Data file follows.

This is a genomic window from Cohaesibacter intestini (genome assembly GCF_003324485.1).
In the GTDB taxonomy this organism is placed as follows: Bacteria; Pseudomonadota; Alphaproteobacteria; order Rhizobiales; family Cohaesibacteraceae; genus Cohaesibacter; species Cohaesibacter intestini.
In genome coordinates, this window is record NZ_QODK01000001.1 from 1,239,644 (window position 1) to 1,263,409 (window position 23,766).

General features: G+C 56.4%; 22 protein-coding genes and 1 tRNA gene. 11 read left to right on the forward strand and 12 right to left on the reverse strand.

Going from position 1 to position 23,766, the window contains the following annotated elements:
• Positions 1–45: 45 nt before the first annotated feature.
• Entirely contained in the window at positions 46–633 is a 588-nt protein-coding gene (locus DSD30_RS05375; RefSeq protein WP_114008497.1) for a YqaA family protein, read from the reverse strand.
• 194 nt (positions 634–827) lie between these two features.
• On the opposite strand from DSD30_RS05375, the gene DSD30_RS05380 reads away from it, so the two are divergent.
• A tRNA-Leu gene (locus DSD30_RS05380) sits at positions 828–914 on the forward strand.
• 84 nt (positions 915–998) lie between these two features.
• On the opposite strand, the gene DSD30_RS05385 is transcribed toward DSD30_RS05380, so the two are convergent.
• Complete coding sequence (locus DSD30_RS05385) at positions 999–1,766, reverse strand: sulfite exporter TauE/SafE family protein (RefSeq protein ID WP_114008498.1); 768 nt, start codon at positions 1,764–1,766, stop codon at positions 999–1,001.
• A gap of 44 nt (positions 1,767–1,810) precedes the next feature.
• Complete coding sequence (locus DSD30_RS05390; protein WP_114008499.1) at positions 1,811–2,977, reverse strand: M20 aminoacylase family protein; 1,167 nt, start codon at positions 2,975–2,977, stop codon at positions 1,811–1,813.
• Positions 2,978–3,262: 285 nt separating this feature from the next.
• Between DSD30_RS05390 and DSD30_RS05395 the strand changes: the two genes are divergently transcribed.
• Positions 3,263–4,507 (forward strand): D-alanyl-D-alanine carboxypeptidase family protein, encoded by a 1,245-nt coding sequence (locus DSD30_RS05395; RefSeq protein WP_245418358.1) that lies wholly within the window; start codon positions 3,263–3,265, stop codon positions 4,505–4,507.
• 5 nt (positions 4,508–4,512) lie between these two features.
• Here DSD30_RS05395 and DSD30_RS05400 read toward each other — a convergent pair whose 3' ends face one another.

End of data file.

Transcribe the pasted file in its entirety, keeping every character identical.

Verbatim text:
This is a genomic window from Cohaesibacter intestini (genome assembly GCF_003324485.1).
In the GTDB taxonomy this organism is placed as follows: Bacteria; Pseudomonadota; Alphaproteobacteria; order Rhizobiales; family Cohaesibacteraceae; genus Cohaesibacter; species Cohaesibacter intestini.
In genome coordinates, this window is record NZ_QODK01000001.1 from 1,239,644 (window position 1) to 1,263,409 (window position 23,766).

General features: G+C 56.4%; 22 protein-coding genes and 1 tRNA gene. 11 read left to right on the forward strand and 12 right to left on the reverse strand.

Going from position 1 to position 23,766, the window contains the following annotated elements:
• Positions 1–45: 45 nt before the first annotated feature.
• Entirely contained in the window at positions 46–633 is a 588-nt protein-coding gene (locus DSD30_RS05375; RefSeq protein WP_114008497.1) for a YqaA family protein, read from the reverse strand.
• 194 nt (positions 634–827) lie between these two features.
• On the opposite strand from DSD30_RS05375, the gene DSD30_RS05380 reads away from it, so the two are divergent.
• A tRNA-Leu gene (locus DSD30_RS05380) sits at positions 828–914 on the forward strand.
• 84 nt (positions 915–998) lie between these two features.
• On the opposite strand, the gene DSD30_RS05385 is transcribed toward DSD30_RS05380, so the two are convergent.
• Complete coding sequence (locus DSD30_RS05385) at positions 999–1,766, reverse strand: sulfite exporter TauE/SafE family protein (RefSeq protein ID WP_114008498.1); 768 nt, start codon at positions 1,764–1,766, stop codon at positions 999–1,001.
• A gap of 44 nt (positions 1,767–1,810) precedes the next feature.
• Complete coding sequence (locus DSD30_RS05390; protein WP_114008499.1) at positions 1,811–2,977, reverse strand: M20 aminoacylase family protein; 1,167 nt, start codon at positions 2,975–2,977, stop codon at positions 1,811–1,813.
• Positions 2,978–3,262: 285 nt separating this feature from the next.
• Between DSD30_RS05390 and DSD30_RS05395 the strand changes: the two genes are divergently transcribed.
• Positions 3,263–4,507 (forward strand): D-alanyl-D-alanine carboxypeptidase family protein, encoded by a 1,245-nt coding sequence (locus DSD30_RS05395; RefSeq protein WP_245418358.1) that lies wholly within the window; start codon positions 3,263–3,265, stop codon positions 4,505–4,507.
• 5 nt (positions 4,508–4,512) lie between these two features.
• Here DSD30_RS05395 and DSD30_RS05400 read toward each other — a convergent pair whose 3' ends face one another.